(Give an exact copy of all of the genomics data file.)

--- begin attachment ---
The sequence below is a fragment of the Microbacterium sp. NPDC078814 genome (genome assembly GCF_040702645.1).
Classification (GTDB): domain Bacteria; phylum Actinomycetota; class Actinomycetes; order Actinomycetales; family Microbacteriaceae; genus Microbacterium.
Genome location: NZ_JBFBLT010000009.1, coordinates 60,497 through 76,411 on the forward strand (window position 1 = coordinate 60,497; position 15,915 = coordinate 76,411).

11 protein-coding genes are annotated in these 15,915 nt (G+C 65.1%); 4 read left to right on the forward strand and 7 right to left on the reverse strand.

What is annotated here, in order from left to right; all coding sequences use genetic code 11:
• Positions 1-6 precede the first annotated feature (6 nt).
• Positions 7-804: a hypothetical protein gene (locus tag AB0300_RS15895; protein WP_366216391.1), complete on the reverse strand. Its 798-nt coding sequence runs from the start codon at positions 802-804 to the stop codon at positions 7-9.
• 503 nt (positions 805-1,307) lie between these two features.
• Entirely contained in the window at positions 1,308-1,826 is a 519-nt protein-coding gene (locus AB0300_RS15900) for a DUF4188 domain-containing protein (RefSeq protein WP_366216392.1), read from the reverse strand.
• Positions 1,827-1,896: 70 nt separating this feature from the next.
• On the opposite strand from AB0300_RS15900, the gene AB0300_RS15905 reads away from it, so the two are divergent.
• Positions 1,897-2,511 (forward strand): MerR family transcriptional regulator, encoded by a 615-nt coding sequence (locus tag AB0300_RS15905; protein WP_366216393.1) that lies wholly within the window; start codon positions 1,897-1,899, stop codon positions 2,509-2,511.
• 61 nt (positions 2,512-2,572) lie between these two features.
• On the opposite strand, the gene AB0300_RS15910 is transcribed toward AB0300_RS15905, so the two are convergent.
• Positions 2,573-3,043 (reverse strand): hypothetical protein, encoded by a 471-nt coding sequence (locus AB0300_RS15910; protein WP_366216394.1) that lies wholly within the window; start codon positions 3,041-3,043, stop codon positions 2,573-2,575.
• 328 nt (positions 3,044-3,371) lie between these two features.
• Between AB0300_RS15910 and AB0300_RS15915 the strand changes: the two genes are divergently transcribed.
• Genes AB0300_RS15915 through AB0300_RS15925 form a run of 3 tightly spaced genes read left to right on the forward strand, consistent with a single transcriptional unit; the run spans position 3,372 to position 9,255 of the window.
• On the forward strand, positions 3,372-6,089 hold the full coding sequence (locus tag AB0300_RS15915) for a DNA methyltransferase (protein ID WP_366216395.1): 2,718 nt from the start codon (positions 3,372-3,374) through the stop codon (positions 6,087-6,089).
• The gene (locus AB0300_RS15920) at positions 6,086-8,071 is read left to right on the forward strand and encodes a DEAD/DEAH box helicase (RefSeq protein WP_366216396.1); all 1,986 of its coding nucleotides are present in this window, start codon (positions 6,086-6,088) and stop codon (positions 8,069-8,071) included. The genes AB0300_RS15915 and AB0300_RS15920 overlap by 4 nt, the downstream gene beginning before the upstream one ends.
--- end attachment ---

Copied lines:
The sequence below is a fragment of the Microbacterium sp. NPDC078814 genome (genome assembly GCF_040702645.1).
Classification (GTDB): domain Bacteria; phylum Actinomycetota; class Actinomycetes; order Actinomycetales; family Microbacteriaceae; genus Microbacterium.
Genome location: NZ_JBFBLT010000009.1, coordinates 60,497 through 76,411 on the forward strand (window position 1 = coordinate 60,497; position 15,915 = coordinate 76,411).

11 protein-coding genes are annotated in these 15,915 nt (G+C 65.1%); 4 read left to right on the forward strand and 7 right to left on the reverse strand.

What is annotated here, in order from left to right; all coding sequences use genetic code 11:
• Positions 1-6 precede the first annotated feature (6 nt).
• Positions 7-804: a hypothetical protein gene (locus tag AB0300_RS15895; protein WP_366216391.1), complete on the reverse strand. Its 798-nt coding sequence runs from the start codon at positions 802-804 to the stop codon at positions 7-9.
• 503 nt (positions 805-1,307) lie between these two features.
• Entirely contained in the window at positions 1,308-1,826 is a 519-nt protein-coding gene (locus AB0300_RS15900) for a DUF4188 domain-containing protein (RefSeq protein WP_366216392.1), read from the reverse strand.
• Positions 1,827-1,896: 70 nt separating this feature from the next.
• On the opposite strand from AB0300_RS15900, the gene AB0300_RS15905 reads away from it, so the two are divergent.
• Positions 1,897-2,511 (forward strand): MerR family transcriptional regulator, encoded by a 615-nt coding sequence (locus tag AB0300_RS15905; protein WP_366216393.1) that lies wholly within the window; start codon positions 1,897-1,899, stop codon positions 2,509-2,511.
• 61 nt (positions 2,512-2,572) lie between these two features.
• On the opposite strand, the gene AB0300_RS15910 is transcribed toward AB0300_RS15905, so the two are convergent.
• Positions 2,573-3,043 (reverse strand): hypothetical protein, encoded by a 471-nt coding sequence (locus AB0300_RS15910; protein WP_366216394.1) that lies wholly within the window; start codon positions 3,041-3,043, stop codon positions 2,573-2,575.
• 328 nt (positions 3,044-3,371) lie between these two features.
• Between AB0300_RS15910 and AB0300_RS15915 the strand changes: the two genes are divergently transcribed.
• Genes AB0300_RS15915 through AB0300_RS15925 form a run of 3 tightly spaced genes read left to right on the forward strand, consistent with a single transcriptional unit; the run spans position 3,372 to position 9,255 of the window.
• On the forward strand, positions 3,372-6,089 hold the full coding sequence (locus tag AB0300_RS15915) for a DNA methyltransferase (protein ID WP_366216395.1): 2,718 nt from the start codon (positions 3,372-3,374) through the stop codon (positions 6,087-6,089).
• The gene (locus AB0300_RS15920) at positions 6,086-8,071 is read left to right on the forward strand and encodes a DEAD/DEAH box helicase (RefSeq protein WP_366216396.1); all 1,986 of its coding nucleotides are present in this window, start codon (positions 6,086-6,088) and stop codon (positions 8,069-8,071) included. The genes AB0300_RS15915 and AB0300_RS15920 overlap by 4 nt, the downstream gene beginning before the upstream one ends.